This sounds more like a torture method than something that will help a writer to me. My immediate reaction (also on Twitter) was that it would turn my head into a stress volcano. I guess there may be a very specific type of person who would find this sort of thing useful to their process, but I’m guessing it’s a small number.

The app, by the way, costs $14.99 and that’s my main concern with it – this seems like a pretty expensive gimmick that will be marketed telling writers that it will help them work, and then probably won’t. I’ve been amazed at the amount of very expensive stuff that is advertised to people who want to write telling them that they need this app or expensive online training session or writing retreat or whatever else if they’re going to succeed in their goals, and most of it seems like chaff to me.

I guess as long as there are lots of people who want to be writers, there will be people trying to make money off that desire, just as with a million other things. I don’t really like to think of people getting scammed with things that probably won’t do much but empty their bank accounts when one of the glorious things about writing is that you can just do it. Sit down at the computer or with pen and paper and write stuff. Show it to people and ask what they think. That’s how you get better as far as I can see.

Now, making money at being a writer is (as I continue to learn) not easy, but I don’t really think a $15 app that will make your eyes explode with stress is really going to help with that either. There’s lots of good advice out there, almost all of it free, on how to market your work if that’s what you want to do.

It’s probably not entirely fair, but I feel as though as soon as someone starts asking for money, you should at least consider running very fast in the other direction.


Ok, so process. I’m going to talk a little about mine. If you read the blog regularly you’ll know that I’ve been working on the sequel to The King in Darkness, and may even remember some optimistic forecasts about it being done for the end of November and such. As I said last week, it isn’t exactly done.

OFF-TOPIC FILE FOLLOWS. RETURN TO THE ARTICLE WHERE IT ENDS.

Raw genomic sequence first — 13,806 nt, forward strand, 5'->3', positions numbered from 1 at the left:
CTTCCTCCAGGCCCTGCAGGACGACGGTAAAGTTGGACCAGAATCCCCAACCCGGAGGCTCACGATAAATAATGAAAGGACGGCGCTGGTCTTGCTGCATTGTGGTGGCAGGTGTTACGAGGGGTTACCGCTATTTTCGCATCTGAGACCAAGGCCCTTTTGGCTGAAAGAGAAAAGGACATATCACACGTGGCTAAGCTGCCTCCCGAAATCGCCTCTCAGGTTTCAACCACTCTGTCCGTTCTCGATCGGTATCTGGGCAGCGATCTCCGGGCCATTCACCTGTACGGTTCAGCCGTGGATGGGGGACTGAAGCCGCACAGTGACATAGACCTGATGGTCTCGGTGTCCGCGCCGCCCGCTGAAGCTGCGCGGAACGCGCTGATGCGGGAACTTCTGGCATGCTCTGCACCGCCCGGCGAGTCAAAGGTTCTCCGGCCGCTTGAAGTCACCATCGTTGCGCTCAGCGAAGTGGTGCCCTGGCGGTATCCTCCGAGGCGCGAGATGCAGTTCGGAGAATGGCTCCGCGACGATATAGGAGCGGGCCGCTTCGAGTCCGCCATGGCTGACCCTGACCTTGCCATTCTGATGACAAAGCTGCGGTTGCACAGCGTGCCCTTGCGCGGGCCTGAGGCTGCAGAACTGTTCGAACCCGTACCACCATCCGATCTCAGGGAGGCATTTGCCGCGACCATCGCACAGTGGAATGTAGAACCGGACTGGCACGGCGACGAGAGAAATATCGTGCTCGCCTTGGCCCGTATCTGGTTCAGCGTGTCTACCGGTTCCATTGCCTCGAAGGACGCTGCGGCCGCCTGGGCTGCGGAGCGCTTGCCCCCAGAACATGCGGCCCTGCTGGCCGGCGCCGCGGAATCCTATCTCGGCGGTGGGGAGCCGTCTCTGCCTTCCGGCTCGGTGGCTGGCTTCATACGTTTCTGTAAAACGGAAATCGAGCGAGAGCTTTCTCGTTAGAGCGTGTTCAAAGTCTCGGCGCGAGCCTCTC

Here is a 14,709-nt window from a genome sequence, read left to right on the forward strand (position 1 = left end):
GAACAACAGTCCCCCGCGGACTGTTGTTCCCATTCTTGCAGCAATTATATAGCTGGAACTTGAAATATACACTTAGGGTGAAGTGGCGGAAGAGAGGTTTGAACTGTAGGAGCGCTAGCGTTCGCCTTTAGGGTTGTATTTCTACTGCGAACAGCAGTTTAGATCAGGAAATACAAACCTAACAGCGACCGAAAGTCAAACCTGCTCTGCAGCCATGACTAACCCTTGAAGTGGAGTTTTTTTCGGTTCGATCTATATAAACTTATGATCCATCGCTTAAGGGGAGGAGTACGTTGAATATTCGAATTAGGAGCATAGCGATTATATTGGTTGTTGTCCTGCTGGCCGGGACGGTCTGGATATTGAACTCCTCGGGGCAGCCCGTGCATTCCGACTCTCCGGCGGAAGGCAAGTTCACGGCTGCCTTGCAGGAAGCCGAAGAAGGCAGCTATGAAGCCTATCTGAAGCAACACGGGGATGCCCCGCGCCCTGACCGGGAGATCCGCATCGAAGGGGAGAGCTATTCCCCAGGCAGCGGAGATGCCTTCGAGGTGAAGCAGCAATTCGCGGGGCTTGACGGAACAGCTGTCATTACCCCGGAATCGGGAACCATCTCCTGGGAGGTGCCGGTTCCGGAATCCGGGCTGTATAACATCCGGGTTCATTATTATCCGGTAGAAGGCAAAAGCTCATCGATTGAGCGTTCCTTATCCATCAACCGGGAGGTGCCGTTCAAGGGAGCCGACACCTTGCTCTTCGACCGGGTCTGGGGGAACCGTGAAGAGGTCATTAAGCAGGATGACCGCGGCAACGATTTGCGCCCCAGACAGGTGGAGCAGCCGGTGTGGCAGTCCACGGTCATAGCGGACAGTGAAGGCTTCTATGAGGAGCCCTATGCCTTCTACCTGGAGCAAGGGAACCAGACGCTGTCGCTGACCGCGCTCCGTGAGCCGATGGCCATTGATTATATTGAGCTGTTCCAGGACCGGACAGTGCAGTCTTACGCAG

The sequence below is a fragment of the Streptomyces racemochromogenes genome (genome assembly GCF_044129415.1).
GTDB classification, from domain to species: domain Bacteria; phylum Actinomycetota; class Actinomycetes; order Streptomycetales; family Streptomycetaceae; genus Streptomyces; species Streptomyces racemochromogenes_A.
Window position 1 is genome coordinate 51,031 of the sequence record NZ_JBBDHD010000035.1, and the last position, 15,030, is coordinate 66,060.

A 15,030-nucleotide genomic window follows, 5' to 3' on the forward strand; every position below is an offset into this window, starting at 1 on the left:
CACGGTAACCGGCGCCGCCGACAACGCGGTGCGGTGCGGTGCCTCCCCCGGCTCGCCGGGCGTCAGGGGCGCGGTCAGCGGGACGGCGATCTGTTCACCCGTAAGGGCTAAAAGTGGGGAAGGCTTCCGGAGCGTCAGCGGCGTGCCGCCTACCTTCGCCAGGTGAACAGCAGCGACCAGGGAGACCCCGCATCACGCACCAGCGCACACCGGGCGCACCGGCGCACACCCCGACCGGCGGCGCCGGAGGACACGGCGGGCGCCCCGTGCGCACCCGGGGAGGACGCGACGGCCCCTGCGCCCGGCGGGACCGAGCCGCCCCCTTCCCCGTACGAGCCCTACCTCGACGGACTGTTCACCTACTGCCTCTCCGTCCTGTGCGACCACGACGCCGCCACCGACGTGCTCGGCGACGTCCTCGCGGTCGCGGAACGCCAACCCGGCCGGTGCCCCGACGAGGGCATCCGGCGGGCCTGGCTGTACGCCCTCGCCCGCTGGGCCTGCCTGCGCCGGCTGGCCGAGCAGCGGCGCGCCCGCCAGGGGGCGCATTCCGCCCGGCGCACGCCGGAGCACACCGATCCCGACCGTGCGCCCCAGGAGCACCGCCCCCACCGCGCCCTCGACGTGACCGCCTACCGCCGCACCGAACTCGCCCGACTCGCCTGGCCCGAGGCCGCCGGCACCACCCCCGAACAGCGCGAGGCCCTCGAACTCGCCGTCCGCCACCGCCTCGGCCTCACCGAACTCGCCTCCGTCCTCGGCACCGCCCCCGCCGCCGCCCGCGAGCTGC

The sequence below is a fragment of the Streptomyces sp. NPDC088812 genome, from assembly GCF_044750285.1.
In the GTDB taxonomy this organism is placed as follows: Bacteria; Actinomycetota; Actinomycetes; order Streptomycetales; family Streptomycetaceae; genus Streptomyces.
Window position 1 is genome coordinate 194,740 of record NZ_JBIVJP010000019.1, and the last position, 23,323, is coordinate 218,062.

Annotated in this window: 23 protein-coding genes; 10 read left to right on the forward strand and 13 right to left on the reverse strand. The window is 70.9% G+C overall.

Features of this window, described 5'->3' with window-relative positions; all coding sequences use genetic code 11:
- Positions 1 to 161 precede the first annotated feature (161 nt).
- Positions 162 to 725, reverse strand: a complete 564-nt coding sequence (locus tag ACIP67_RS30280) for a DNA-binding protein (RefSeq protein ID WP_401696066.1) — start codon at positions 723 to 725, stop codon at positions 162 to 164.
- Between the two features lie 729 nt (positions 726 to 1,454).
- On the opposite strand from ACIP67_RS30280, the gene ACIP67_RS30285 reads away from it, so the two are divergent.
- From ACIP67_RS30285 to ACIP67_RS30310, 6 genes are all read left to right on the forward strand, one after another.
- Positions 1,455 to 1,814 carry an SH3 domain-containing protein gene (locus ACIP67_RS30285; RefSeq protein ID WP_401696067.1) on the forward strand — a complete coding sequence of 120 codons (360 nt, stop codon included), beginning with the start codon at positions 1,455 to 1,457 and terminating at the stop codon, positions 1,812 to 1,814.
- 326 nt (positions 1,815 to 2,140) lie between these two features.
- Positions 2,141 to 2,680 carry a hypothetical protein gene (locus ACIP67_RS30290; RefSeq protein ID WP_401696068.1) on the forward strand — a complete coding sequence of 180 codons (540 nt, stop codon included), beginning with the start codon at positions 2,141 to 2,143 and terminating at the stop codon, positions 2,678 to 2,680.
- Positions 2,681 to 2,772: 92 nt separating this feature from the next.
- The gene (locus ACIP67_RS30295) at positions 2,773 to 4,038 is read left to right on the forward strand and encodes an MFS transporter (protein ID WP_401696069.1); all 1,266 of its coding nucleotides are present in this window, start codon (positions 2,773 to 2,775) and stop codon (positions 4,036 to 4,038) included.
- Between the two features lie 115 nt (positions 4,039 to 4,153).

(It’s not done)

I’m trying not to kick myself too hard about this – I think it may still be possible to have the book out by fall, if all goes well – but as much as I hesitate to give any advice (I’m not sure I know what I’m doing well enough to do that) I thought it might be helpful to talk about a particular thing that I realized had happened the other day.

Without getting into too many intricacies of a book you haven’t read yet, a while ago I was working on the thing and realized there was a pretty big yawning hole in the middle of things that I wasn’t sure how to fill. At all. So I thought about it for a while, didn’t have an answer, and so I put the work aside. Sometimes this is a good thing to do because you can come back when you do have an idea and are less discouraged.

The problem is that I kept it put aside for a good long while. I did other things – I wrote on some other projects, I cleaned the house, I went to the gym. All arguably worthwhile things, but now I hadn’t worked on the manuscript in long enough that not having worked on it was A Thing and the project had acquired a kind of inertia, sitting there unworked-upon.

All of which to say that over the last week or so I made myself start chipping away at the problem again (having been startled by January turning into February), and I now know how to fill the hole in the middle of the thing, and feel pretty optimistic about getting the book finished relatively quickly.

I’m not sure what perverse part of my brain (and perhaps, other people’s brains) makes me decide that the best way to deal with a problem that I’m not sure how to solve is to put it away and leave it unsolved. I suppose it relieves the stress of not having a solution, but it doesn’t (ever) move one towards solving the problem.

I know it works much better if I keep trying to do at least small amounts of work on something that I’m finding difficult (with writing or otherwise) than putting it aside completely. I keep trying to remind myself of that, and perhaps writing this will help imprint the concept on the sludge of my mind. Maybe it will be useful to other writers.